From: [personal profile] sassy_scot
This is absolutely brilliant and I agree almost entirely with it.

Although I think you should hang your head in shame for describing Huppmeister J as a random redshirt. He's surely got to be in science, for a start, and they don't wear red shirts.

Jo, I think, is developing faster as a potential leader than you suggest.Her 3 conference speeches this week showed off her party and campaigning knowledge (touching the activist base), her understanding of history and philosophy and her clear ability to turn principle into action in government. And I think she's more a Beverly Crusher than a Janeway. We could skip a generation.....

You are possibly also being just a tiny little bit unkind about Danny. Just a little.

Date: Thursday, September 27th, 2012 02:08 pm (UTC)
pseudomonas: Dragon from BL manuscript of C14 French Ḥumash (Default)
From: [personal profile] pseudomonas
I've never recovered from the catchiness of this.

Date: Thursday, September 27th, 2012 02:13 pm (UTC)
From: (Anonymous)
"They lazily repeat the lie that our polls are crashing (despite the ongoing ICM results - and ICM are always spot-on when it comes to us)."

ICM were always spot-on - the future is yet to be proven. There is some evidence that they aren't reporting the same as pre 2010 - eg:

May 2007
ICM 21%
Est national vote share in the locals: 26%

May 2008
ICM 19/20%
Est national vote share in the locals: 25%

May 2009
ICM 19%
Est national vote share in the locals: 28%

Compare with

May 2011
ICM 15%
Est national vote share in the locals: 15%

May 2012
ICM 15%
Est national vote share in the locals: 16%

What has happened is that the "premium" we were getting over and above our ICM rating in the local elections has disappeared. Anecdotal and other evidence from campaigns suggests that we continue to have such a premium in local elections (though whether to the same degree is hard to tell).

Doesn't necessarily mean that ICM is wrong but it does suggest a change that isn't being accomodated in their methodology. It is possible (and I think likely) that ICM is over-representing our position as they apportion DKs on the basis of previous vote so I think people who think "it's OK coz ICM have us fairly high" may be taking false comfort.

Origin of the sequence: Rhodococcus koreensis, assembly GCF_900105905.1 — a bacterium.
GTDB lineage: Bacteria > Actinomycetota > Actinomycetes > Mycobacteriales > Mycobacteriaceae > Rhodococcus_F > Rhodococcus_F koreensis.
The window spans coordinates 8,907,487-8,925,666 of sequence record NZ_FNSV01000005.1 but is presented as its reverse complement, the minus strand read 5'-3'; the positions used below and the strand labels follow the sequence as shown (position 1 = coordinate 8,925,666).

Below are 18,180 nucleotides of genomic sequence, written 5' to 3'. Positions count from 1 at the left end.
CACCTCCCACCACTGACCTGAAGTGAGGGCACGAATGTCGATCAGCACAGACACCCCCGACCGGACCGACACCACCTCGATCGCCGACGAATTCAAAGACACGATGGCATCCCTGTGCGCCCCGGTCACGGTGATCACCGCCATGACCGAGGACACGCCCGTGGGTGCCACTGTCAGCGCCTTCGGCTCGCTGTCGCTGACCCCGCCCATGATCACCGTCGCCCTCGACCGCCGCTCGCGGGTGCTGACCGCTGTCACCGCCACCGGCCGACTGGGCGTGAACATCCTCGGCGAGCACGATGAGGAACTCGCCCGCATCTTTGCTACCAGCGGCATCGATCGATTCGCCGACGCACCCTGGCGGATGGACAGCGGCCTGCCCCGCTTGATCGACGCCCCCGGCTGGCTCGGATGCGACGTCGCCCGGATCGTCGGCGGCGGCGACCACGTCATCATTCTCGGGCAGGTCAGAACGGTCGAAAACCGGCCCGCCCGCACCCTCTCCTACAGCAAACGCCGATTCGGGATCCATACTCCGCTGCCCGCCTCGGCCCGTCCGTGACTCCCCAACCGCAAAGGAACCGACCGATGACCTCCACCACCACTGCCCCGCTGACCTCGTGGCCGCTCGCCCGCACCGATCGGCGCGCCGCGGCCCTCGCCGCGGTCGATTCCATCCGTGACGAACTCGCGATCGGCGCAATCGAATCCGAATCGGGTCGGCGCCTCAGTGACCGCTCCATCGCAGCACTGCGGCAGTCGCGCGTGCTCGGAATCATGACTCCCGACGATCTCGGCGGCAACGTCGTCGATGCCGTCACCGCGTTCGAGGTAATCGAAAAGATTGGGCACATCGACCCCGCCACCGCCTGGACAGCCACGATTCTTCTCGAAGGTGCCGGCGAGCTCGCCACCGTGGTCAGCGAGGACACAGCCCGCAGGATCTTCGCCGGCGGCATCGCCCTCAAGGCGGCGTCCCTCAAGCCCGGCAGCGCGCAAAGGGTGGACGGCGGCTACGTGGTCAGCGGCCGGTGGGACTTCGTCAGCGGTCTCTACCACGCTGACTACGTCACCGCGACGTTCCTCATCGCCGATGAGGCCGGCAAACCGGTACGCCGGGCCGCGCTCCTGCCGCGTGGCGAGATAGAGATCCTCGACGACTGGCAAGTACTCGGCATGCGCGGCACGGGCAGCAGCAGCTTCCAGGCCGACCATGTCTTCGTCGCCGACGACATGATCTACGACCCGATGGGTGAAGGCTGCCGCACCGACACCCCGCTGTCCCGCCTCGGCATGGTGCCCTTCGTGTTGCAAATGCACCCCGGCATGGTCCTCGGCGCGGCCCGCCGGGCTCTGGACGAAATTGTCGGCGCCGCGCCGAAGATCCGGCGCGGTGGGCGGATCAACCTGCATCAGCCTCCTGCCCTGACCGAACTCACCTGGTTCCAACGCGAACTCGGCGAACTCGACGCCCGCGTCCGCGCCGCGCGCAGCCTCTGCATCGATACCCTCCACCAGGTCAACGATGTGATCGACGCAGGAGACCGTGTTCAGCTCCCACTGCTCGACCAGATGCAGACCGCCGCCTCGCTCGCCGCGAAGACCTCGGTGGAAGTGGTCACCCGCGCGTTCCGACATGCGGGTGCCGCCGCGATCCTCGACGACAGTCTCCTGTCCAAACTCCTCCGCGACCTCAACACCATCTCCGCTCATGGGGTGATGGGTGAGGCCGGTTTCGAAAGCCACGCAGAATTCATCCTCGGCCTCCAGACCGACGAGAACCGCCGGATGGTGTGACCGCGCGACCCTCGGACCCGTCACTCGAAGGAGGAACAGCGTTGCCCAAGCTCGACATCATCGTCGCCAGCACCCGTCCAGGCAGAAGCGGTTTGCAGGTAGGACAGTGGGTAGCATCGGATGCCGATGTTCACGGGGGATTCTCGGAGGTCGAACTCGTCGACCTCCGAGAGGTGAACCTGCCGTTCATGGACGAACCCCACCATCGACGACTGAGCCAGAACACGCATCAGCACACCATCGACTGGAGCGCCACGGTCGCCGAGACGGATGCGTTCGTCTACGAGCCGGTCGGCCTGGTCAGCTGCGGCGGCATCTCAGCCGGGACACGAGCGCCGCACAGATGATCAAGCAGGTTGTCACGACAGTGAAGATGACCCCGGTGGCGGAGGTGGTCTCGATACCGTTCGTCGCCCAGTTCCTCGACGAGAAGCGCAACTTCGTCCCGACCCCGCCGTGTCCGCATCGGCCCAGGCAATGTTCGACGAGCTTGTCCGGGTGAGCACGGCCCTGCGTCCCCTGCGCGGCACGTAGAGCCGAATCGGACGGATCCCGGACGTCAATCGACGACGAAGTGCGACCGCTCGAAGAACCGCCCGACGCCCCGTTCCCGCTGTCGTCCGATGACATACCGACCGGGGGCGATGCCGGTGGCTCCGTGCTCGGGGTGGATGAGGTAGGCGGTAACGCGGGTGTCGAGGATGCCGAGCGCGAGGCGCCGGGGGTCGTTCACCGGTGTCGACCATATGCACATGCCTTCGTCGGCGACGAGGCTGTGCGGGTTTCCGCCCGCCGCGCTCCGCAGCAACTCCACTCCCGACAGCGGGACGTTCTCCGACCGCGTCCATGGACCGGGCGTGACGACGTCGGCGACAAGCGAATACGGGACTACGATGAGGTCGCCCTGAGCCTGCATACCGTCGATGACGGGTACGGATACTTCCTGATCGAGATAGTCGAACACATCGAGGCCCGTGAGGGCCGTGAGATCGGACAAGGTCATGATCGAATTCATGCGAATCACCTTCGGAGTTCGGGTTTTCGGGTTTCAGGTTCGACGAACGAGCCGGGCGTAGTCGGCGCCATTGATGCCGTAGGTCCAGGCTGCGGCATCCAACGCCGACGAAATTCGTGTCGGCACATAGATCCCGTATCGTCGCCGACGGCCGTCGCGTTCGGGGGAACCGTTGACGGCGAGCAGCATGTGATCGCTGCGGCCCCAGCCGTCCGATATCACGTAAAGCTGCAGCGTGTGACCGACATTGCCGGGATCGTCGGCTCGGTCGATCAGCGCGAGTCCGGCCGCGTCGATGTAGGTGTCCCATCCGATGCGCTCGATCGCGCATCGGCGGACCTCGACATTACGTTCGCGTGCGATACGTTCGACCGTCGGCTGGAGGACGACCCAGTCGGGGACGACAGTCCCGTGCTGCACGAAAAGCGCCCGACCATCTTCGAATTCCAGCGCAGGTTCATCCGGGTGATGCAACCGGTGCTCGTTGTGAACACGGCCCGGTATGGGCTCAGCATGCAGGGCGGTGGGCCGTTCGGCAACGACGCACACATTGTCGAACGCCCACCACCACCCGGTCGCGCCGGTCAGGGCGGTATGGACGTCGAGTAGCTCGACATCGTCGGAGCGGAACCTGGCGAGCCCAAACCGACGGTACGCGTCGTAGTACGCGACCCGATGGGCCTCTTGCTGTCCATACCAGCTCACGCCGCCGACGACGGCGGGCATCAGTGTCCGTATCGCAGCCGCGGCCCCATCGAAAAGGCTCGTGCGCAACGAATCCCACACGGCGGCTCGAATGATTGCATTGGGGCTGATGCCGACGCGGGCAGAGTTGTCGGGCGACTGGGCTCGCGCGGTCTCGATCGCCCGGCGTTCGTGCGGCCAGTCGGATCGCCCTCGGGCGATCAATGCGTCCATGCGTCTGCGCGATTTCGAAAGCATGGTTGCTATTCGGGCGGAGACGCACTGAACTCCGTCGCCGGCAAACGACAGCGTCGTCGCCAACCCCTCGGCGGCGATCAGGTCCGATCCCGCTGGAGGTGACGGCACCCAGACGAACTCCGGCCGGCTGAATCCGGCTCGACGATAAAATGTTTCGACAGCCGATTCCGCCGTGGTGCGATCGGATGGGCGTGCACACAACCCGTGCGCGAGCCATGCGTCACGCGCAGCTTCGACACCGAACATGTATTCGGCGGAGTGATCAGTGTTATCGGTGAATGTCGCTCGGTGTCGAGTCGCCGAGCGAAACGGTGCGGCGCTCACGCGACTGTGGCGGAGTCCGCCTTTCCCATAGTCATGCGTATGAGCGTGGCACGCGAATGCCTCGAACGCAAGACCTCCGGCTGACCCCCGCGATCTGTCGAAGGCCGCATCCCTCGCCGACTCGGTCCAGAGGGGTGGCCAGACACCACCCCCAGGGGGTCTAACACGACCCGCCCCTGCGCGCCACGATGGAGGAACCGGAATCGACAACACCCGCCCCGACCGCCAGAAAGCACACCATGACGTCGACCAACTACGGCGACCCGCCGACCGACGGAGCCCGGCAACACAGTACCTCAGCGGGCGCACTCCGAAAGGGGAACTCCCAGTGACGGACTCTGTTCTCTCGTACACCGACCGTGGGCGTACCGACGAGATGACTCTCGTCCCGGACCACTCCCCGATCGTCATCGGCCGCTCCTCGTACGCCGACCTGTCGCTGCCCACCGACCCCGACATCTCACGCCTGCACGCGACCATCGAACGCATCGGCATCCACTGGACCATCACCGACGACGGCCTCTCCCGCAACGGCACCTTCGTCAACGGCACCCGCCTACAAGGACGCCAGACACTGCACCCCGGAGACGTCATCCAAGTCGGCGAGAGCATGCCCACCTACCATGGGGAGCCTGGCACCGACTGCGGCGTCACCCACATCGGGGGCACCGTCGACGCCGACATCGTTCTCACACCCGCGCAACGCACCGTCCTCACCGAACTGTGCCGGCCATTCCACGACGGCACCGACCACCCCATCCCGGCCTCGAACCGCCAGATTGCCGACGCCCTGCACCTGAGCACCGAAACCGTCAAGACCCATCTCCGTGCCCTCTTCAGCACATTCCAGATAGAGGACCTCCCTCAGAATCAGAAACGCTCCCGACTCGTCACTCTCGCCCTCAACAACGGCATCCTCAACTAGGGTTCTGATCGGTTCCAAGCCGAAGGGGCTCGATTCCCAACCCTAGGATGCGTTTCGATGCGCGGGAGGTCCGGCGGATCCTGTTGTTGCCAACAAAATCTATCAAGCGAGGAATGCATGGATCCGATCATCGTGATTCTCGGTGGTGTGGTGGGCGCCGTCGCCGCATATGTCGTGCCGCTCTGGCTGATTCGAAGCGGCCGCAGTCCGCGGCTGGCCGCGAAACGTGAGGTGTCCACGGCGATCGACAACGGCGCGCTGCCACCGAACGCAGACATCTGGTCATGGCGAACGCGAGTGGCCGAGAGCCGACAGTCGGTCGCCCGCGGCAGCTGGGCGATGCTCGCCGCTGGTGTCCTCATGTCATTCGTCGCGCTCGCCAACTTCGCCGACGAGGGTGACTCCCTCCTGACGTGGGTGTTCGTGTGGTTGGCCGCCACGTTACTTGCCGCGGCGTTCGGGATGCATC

Hywel

Date: Thursday, September 27th, 2012 05:39 pm (UTC)
From: (Anonymous)
I think your comments on Farron are a bit harsh. Shoots from the hip - I don't think he does. I think he needs to be our next leader in imo. He's charismatic, passionate and a proven campaigner. I'd take Vince now but Farron post 2015.

Jo was impressive at Conf but I hear things from people who know her a lot better than I do and they are not all positive. Plus I think she won't be an MP in 2015.

I like Lynne and she's good, I want to see what she's like at Dfid.

I think Huppert is fab. I take a Farron - Huppert ticket in a second.

Finally Hames is a better bet long term I think than Swinson. But that's just my view.

Date: Friday, September 28th, 2012 12:16 pm (UTC)
lizw: photo of Blake with text: "reality is a dangerous concept" (Default)
From: [personal profile] lizw
I have a fondness for Tim, but I think either incarnation of Uhura would run rings round him. He's Tom Paris, surely (of whom I was also rather fond back in the day.)

Date: Friday, September 28th, 2012 02:56 pm (UTC)
From: (Anonymous)
I wasn't at this conference but was at spring, and I was really impressed by Hames - though I think possibly because he looks a lot like my on-off boyfriend and I therefore irrationally assume him to have all the same qualities (OOB is a very responsible doctor) combined with being a Lib Dem and a good public speaker. So I need more exposure to be sure.

Jo I have literally no idea why everyone rates her so much - I'm willing to be persuaded, and all the body confidence stuff is good, so if anyone knows how she became seen as the leader-in-waiting then do let me know. But in this parliament all I've seen her do is support Clegg in all his bad decisions. I was also unimpressed with her about-turn from being one of our biggest anti-fees campaigners, to voting for the fees increase - especially given that most of her constituents won't pay them. I think she'd be Clegg 2.